Men’s soccer goalkeeper Jacob Jackson, a sophomore political science major, was named West Coast Conference (WCC) Player of the Week on Monday for his performance for the week of Sept. 16. The Escondido, California native has played a significant role in the Lions’ success this season, with the squad notching a 5-1-1 record so far this fall. Across the six games he has played, Jackson has allowed no goals on 74 shots faced in 560 straight scoreless minutes. Asst. Sports Editor Jameson O’Neil sat down with the goalie to discuss his individual accomplishments, as well as the aspirations for the team for the remainder of the season.
Jameson O'Neil (J.O.): Catch me up from the beginning of preseason to the first game — how has training gone so far?
Jacob Jackson (J.J.): We started preseason very well. We actually come two weeks early for captain's training. Preseason started ... and then we actually took a trip, as a whole team, down to Chula Vista [to] the Olympic training center facility. Our team actually bonded a lot there — we got to know one another really [well]. We had some up[s] and downs during training, but overall it was a fun experience ... And the first game with Santa Barbara, we were all very excited to finally get back on the field, me included, coming back from an injury. This really is my first year playing college soccer so I was really excited to be back, and I think just the team in general was excited to be back. New year, new team, new faces — so we were really excited for the start of the season.
J.O.: What has been the overall focus going into this season? What is this season’s primary message?
J.J.: We have three real big ones that we keep talking about throughout the team — win the WCC, win a national championship [and] then to be the best student athletes we possibly could be. Those are the three goals of the entire year.
J.O.: You’ve recorded six straight games with no goals allowed and 560 straight scoreless minutes — both of which are program records. What have you done to accomplish these feats?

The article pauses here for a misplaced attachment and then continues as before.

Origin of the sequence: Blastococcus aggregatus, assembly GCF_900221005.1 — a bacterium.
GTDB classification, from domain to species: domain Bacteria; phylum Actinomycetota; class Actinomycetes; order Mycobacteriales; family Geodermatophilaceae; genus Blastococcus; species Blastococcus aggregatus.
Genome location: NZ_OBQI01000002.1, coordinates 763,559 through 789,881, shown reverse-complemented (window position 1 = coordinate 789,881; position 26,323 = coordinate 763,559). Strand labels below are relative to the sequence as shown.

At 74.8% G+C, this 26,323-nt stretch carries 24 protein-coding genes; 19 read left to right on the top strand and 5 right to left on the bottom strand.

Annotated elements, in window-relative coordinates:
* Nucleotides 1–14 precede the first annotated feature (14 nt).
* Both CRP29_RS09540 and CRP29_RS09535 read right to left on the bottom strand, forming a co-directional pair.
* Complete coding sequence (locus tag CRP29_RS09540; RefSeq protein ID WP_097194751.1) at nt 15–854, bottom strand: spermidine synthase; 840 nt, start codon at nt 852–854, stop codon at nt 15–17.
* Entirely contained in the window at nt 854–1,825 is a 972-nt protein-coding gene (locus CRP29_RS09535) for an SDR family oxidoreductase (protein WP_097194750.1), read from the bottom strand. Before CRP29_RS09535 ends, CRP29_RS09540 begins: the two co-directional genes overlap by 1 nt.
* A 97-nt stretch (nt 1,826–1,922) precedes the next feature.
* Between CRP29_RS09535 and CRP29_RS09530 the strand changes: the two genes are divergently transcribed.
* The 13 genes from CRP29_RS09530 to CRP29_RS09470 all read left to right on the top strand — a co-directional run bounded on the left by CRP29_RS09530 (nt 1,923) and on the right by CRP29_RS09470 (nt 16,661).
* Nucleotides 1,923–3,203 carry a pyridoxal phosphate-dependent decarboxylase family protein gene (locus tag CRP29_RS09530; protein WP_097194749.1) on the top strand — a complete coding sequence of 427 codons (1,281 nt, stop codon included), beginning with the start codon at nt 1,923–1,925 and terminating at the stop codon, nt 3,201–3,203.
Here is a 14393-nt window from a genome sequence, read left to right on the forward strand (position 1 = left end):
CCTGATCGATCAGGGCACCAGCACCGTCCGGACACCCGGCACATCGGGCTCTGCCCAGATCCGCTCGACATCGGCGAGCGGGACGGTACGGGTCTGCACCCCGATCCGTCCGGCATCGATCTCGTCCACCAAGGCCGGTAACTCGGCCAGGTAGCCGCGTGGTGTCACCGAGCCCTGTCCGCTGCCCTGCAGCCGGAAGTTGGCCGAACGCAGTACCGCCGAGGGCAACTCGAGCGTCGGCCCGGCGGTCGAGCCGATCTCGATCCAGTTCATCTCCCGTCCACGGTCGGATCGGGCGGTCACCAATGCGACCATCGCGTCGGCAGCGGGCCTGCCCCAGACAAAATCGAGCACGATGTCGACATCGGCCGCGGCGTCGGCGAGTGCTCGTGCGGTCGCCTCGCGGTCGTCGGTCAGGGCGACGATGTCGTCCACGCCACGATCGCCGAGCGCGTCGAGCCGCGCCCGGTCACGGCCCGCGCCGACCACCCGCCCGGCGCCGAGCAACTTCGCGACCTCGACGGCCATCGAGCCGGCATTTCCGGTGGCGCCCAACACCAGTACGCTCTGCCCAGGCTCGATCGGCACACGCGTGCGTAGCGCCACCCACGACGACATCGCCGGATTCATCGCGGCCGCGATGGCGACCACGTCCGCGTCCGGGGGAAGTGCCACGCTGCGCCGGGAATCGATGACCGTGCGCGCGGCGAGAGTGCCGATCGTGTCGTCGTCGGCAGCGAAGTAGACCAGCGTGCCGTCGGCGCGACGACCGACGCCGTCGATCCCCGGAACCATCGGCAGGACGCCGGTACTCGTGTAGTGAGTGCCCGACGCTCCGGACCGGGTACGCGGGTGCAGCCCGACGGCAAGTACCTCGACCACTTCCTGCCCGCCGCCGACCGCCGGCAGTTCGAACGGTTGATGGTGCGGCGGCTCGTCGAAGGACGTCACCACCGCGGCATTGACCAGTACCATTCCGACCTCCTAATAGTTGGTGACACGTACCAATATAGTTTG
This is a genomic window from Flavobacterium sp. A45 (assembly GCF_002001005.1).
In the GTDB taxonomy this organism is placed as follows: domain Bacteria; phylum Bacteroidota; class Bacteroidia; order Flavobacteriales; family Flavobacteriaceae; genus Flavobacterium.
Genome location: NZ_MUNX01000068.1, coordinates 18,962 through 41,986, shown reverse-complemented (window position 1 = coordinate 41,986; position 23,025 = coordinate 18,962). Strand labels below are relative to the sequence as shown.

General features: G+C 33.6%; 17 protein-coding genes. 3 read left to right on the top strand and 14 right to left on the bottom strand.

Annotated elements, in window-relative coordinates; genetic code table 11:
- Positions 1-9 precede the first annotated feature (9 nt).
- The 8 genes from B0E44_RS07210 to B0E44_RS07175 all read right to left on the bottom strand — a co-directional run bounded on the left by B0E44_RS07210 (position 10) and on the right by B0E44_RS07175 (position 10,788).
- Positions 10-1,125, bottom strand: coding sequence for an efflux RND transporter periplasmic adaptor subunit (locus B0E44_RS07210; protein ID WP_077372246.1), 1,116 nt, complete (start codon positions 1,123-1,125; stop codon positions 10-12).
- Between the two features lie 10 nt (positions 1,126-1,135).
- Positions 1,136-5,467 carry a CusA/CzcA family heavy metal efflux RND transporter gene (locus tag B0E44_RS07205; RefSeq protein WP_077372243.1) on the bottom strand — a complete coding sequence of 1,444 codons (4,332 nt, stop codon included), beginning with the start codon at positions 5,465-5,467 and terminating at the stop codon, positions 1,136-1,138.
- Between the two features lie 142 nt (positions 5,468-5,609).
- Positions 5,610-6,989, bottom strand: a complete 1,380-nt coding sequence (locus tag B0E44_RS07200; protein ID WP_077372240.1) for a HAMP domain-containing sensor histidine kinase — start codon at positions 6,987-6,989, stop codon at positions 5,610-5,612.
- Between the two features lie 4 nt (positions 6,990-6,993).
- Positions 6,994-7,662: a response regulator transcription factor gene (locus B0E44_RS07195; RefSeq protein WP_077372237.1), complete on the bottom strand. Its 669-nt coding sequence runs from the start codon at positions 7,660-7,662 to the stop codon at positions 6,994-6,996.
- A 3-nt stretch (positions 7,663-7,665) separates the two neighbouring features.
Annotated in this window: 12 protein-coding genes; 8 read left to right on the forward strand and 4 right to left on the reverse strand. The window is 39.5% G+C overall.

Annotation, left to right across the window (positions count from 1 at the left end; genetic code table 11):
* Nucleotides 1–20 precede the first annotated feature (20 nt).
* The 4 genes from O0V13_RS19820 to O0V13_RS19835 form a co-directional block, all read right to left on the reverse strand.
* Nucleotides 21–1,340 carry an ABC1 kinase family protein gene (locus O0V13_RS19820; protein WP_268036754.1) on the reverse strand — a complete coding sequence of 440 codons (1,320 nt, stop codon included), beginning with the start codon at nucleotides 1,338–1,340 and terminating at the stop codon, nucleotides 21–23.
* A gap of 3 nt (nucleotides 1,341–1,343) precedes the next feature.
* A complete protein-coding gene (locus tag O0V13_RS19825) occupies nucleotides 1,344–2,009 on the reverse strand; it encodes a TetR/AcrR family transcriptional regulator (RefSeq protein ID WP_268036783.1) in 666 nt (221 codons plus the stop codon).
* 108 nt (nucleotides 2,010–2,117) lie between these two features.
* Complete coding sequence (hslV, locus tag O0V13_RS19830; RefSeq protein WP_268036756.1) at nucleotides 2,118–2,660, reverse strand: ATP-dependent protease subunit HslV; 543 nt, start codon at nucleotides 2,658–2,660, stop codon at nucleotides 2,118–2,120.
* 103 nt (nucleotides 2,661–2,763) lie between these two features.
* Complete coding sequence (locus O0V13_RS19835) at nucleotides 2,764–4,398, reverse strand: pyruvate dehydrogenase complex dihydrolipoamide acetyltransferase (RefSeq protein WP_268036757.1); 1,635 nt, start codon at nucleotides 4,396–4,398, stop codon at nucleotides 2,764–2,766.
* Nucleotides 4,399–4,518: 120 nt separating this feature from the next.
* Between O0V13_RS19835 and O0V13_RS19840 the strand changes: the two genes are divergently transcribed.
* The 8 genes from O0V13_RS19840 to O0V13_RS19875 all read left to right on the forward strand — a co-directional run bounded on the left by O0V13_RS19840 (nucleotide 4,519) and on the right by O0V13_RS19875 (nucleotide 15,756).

J.J.: One of our talks that we usually get from the coaches — and something I really believe in — is doing your job. I think that's what I've done very well is just doing my job, being the last line of defense [and] being the guy that has to make the save. But my team ... drives me to perform every day and try my best every day. Without them, I don't know if I could achieve what we've been achieving or what I've been achieving.
J.O.: How is it determined which player starts at goal?
J.J.: None of us actually know until game day. We have four really good goalies. Any one of us can start, so every day is a battle. All four of us are great friends [and] all four of us are very close; it’s a very good goalkeeping group. But again, every day's a competition, and they push me, and I hope I push them every day. And we get better. Any one of us can play at any time.
J.O.: For how long in your soccer career have you been playing goalie?
J.J.: I've actually been a goalie my entire life, since I was little. I started playing soccer when I was four, officially in indoor, and I've played in goal since then because ... I don't know why. My parents told me they have a picture of me running to the goal in my first indoor soccer game as a little kid — I went straight to goal. I guess it just stuck with me.
J.O.: What's the focus for your upcoming games against Cal Poly (Thurs.) and Cal State Fullerton (Sun.)?
J.J.: We take every team the same. We prepare early, we prepare smartly [and] we make sure we got everything touched on. But we're just preparing like it's another game — that's just how it is. We don't look at rankings ... we just keep on playing. It's just another soccer game.